What is a child care market?
Child Care markets are the consequence of governments taking limited interest in, or influence on, how child care is set up, maintained and delivered.
In a child care market, parents who need early learning and child care services assume the role of consumers and are required to “shop” for services offered by a variety of competing suppliers.
There is limited planning with respect to where, when or what type of child care services are provided.
Child care providers rely on parent fees for survival.
What does Canada’s child care market look like?
- Regulated child care (outside of Quebec) receives limited direct public funding; parents pay most or all of the cost; some parents receive financial assistance from governments to cover their fees through parent fee subsidies and/or tax credits
- Setting up, maintaining and managing regulated child care is mostly a private responsibility. It is mostly up to volunteer boards (parents or community organizations) and business owners to develop programs. When and where services are developed is often hit-and-miss
- Poorer quality for-profit child care has been growing rapidly
- Large commercial child care firms are seizing the opportunity of increased public funding for child care, and increased demand, to set up shop in Canada and/or expand their operations
- Many families are forced to resort to unregulated child care because regulated spaces are scarce and unaffordable
Relying on the market affects every aspect of early learning and child care policy
Accessibility and equity…
- access is limited overall and is also uneven due to hit-and-miss service development and heavy reliance on parent fees to maintain and operate services.
- improving program quality is impossible without increasing parent fees, which are already unaffordable for almost all families
In many countries, child care is a public service like kindergarten, not a market commodity
In countries such as Finland, Sweden, France and northern Italy, for example, where early childhood education and child care is much more accessible, affordable and of more reliable quality than Canada’s, it is not only publicly-managed and publicly-funded but is often publicly-operated. In these countries, access to child care and whether it is affordable and high quality is not determined by market forces.
Research and analyses by groups such as UNICEF and the OECD show that countries that provide accessible, affordable, high quality child care are not those that rely on markets to deliver child care. Countries that rely on markets rather than treating child care as a public service are much more likely to be ranked lower in international studies and benchmark ratings. Canadian early childhood education and child care has been rated as among the lowest in wealthy countries.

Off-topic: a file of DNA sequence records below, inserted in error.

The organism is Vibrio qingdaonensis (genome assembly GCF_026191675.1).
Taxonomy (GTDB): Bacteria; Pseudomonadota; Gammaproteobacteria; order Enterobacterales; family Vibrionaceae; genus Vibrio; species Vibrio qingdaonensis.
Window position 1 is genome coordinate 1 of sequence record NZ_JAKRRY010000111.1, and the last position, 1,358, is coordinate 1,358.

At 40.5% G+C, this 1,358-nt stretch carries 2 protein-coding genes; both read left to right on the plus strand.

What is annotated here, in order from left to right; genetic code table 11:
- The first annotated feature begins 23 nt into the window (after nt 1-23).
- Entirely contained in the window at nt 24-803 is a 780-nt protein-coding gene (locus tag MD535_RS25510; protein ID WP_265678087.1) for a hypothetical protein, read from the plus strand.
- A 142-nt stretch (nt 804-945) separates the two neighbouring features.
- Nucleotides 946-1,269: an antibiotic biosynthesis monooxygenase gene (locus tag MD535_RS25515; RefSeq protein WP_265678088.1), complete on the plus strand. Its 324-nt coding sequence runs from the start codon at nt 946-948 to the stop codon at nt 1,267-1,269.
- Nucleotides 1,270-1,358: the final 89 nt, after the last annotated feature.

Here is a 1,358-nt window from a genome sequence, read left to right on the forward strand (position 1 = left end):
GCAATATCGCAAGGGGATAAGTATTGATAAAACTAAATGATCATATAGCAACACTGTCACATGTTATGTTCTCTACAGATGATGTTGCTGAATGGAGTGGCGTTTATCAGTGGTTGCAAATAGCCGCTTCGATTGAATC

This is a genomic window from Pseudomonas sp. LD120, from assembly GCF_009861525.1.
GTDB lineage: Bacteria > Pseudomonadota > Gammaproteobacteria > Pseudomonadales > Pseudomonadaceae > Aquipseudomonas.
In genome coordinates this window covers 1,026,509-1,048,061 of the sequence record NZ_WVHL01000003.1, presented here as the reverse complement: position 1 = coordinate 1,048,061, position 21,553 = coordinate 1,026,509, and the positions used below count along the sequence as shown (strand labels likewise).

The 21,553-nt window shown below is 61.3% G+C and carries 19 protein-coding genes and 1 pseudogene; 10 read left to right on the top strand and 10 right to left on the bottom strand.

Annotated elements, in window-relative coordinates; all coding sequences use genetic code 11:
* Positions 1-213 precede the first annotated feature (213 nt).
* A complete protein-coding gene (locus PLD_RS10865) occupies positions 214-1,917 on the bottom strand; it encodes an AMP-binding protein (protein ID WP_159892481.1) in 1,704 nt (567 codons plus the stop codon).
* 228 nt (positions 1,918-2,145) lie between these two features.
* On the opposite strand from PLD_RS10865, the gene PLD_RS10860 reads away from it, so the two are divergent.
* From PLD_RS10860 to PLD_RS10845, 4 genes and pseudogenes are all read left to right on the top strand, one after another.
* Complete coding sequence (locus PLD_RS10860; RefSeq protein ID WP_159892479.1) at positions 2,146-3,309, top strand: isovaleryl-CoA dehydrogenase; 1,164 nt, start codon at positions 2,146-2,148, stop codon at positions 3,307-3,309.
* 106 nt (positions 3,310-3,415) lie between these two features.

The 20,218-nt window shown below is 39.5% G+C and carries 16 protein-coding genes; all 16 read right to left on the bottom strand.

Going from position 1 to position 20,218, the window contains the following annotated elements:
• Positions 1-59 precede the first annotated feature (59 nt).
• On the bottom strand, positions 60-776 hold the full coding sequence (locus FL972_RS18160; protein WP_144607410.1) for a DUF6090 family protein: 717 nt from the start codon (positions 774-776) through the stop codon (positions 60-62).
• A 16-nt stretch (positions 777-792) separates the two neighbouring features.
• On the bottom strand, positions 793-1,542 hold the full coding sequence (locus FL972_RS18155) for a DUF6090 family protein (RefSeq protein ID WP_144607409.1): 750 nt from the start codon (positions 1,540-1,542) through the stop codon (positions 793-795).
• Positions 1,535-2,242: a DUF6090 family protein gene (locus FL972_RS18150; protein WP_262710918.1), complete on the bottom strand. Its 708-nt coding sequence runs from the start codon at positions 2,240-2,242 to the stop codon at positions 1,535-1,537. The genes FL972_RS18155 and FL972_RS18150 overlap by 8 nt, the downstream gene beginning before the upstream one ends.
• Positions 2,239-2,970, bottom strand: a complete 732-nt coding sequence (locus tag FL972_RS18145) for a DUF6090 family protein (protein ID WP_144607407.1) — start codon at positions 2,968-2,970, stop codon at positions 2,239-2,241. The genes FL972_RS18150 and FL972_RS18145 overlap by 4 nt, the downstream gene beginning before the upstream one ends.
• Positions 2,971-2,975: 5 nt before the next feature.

The views behind pro-market vs. public good
The pro-market view
The role of the state should be minimal.Regulation is an imposition on business and the market. Entrepreneurs are good at providing child care based on their accurate reading of demand.Individual choice ofparent-consumers is not only paramount but is derived from their role as consumers.
The public good view
There is a priority on communal obligations and social citizenship. It is not appropriate to consider public goods such as health care and child care as profit-making opportunities. A state role is necessary to guarantee that services will be accessible and high quality and that options will be available to meet a variety of individual needs. Individual choice for parents is important but so is equity.
Do child care markets “work”?
Researchers have examined the question “do child care markets work?” Canadian researchers point out that one reason child care markets don’t “work” (that is, provide the quality child care that parents and children need at a price they can afford) is that parents lack the necessary information to make an informed choice. Others note that a child care market “should be understood to be a compromised market, characterized by low entry requirements for workers, low wages…imperfect consumer knowledge and limited protections”. British experts argue that child care is a “peculiar market”. This term is used to mean that a child care market doesn’t work as markets are supposed to— “social, moral and emotional components”— “love, trust, kisses and cuddles”—put “a price on things beyond price”.
The issue of whether child care is provided through a market model or as a public good raises a number of fundamental philosophical and practical questions. Is child care a public service or a private responsibility? Is Canadian child care funded in the right way? Does relying on parents, volunteers and entrepreneurs to develop child care “work”? Should there be more public management? Is it acceptable to consign child care to market forces but not public education, especially as younger children can be considered more vulnerable? Is it ethical to treat child care as a market commodity?